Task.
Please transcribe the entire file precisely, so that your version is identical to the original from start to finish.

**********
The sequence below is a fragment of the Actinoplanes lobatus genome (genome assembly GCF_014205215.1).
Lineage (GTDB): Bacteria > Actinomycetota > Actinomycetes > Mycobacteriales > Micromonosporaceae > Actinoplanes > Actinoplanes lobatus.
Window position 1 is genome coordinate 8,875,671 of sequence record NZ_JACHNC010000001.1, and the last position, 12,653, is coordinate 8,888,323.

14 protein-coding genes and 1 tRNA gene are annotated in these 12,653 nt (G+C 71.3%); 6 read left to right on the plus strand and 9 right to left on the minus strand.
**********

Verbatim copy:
The sequence below is a fragment of the Actinoplanes lobatus genome (genome assembly GCF_014205215.1).
Lineage (GTDB): Bacteria > Actinomycetota > Actinomycetes > Mycobacteriales > Micromonosporaceae > Actinoplanes > Actinoplanes lobatus.
Window position 1 is genome coordinate 8,875,671 of sequence record NZ_JACHNC010000001.1, and the last position, 12,653, is coordinate 8,888,323.

14 protein-coding genes and 1 tRNA gene are annotated in these 12,653 nt (G+C 71.3%); 6 read left to right on the plus strand and 9 right to left on the minus strand.